Whales do it. Birds do it. Even sea turtles do it. In fact, every year some of the Earth’s most incredible creatures take to the road, often traveling thousands of miles, to find resources that are not available within a single area on a year-round basis. On Tuesday, June 7 from 7-9 PM, Master Naturalist Robert McConville will describe some of the world’s greatest animal migrations.
Take, for example, the adult sea turtles. In the spring and summer, these turtles migrate hundreds, even thousands of miles to Florida to mate and nest. The female of the species comes ashore at night to lay her eggs, on the very same beach where she herself was first hatched.
Manatee migration, on the other hand, is regulated by the animal’s core body temperature. A drop in water temperature below 68 degrees for any length of time and the manatee risks death. Movement to any one of Florida’s many freshwater springs, with a constant temperature of around 72 degrees year round, offers the manatees a safe haven.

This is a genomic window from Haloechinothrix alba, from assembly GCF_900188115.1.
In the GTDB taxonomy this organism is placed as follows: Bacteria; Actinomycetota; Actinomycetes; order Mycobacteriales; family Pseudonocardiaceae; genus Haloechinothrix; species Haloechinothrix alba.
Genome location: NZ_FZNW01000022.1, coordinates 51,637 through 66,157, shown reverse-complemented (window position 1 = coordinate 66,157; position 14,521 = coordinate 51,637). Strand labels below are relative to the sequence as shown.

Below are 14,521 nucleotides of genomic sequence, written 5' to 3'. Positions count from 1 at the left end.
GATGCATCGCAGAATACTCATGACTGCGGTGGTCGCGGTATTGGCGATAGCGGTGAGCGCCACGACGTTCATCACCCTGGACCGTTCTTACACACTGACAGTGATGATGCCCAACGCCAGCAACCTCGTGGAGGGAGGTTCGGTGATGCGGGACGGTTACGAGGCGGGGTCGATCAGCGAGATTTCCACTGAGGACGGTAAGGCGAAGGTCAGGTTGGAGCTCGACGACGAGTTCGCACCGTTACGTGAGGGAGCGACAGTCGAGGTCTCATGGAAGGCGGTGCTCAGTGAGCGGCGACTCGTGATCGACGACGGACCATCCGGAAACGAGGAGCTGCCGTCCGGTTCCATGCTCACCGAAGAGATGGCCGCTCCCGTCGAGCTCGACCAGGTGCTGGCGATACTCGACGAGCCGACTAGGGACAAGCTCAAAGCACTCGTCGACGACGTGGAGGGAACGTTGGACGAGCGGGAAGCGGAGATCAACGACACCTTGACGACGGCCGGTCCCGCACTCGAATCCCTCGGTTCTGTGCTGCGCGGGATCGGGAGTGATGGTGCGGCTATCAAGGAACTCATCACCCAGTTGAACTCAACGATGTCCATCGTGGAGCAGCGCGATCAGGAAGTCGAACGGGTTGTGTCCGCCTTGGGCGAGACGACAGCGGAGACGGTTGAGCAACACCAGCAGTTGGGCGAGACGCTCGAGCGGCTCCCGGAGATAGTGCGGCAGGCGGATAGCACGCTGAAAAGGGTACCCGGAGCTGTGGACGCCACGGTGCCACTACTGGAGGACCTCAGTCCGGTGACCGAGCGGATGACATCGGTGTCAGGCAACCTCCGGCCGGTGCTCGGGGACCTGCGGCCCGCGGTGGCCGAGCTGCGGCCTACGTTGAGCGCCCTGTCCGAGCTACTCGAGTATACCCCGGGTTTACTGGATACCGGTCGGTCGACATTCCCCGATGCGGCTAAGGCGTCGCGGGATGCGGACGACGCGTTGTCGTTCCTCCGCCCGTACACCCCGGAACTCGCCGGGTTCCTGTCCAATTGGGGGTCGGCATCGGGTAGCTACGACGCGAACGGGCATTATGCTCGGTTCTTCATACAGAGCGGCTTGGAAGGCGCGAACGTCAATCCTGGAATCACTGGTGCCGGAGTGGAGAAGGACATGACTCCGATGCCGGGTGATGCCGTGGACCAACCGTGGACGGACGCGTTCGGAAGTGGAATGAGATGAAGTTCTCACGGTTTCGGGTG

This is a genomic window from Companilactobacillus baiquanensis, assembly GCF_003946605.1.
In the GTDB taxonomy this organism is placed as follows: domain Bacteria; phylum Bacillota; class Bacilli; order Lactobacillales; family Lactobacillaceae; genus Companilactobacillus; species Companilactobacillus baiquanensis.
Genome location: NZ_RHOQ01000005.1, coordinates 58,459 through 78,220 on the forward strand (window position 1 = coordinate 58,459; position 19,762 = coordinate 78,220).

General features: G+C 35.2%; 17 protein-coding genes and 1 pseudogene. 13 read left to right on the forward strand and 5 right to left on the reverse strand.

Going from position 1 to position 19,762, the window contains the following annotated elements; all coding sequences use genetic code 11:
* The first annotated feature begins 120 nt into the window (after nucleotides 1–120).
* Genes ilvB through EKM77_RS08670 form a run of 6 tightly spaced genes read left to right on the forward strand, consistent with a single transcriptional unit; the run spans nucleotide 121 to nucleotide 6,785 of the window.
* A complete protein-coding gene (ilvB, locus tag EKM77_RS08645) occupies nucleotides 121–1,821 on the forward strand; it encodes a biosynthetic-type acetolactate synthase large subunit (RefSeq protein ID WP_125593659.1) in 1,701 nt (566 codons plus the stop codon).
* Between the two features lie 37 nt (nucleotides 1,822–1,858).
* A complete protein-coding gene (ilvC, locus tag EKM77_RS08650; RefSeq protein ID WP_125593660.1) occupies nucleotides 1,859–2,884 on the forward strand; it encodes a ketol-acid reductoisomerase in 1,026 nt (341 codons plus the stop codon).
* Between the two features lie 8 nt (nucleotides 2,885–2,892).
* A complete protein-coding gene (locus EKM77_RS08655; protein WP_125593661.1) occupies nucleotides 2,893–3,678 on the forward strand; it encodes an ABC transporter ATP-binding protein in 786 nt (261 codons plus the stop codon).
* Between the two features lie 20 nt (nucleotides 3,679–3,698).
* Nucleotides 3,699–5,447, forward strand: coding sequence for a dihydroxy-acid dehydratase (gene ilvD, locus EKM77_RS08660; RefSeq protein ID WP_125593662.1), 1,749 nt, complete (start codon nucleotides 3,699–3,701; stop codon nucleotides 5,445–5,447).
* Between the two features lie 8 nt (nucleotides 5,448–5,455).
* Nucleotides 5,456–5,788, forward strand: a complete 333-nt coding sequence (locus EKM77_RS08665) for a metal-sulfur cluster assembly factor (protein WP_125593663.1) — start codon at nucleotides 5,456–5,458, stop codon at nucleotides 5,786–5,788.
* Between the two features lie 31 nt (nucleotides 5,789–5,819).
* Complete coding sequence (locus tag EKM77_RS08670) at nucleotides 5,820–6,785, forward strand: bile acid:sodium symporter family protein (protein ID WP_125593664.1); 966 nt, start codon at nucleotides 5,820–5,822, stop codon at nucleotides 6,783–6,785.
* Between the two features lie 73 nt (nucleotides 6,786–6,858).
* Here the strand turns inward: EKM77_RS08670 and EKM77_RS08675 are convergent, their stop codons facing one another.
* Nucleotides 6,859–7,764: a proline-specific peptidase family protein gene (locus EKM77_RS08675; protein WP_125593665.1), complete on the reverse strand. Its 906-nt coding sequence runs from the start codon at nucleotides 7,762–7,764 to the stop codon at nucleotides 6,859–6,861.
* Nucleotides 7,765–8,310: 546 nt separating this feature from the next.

How do you explain this awe-inspiring migratory behavior? Is it inherited instinct? What other forces of nature are at work here? McConville will be ready with a Power Point presentation and the answers to all of your questions.
McConville is a master naturalist certified through the University of Florida and is a member of the Florida Society for Ethical Ecotourism. He is the owner of Stepping Stone Ecotours, a group of environmental scientists who conduct tours at Big Cypress National Preserve, and also works as a naturalist aboard the Dolphin Explorer on Marco Island. He is also the author of the popular column “Stepping Stones” for Coastal Breeze News.
The McConville lecture is sponsored by the Marco Island Historical Society. It is free to members of the Society and $5 for nonmembers; all are invited to attend. Rose History Auditorium is located at 180 S. Heathwood Drive. Make sure to get there early, as McConville’s past lectures have attracted large crowds. For more information, call 239-389-6447 or visit www.theMIHS.org.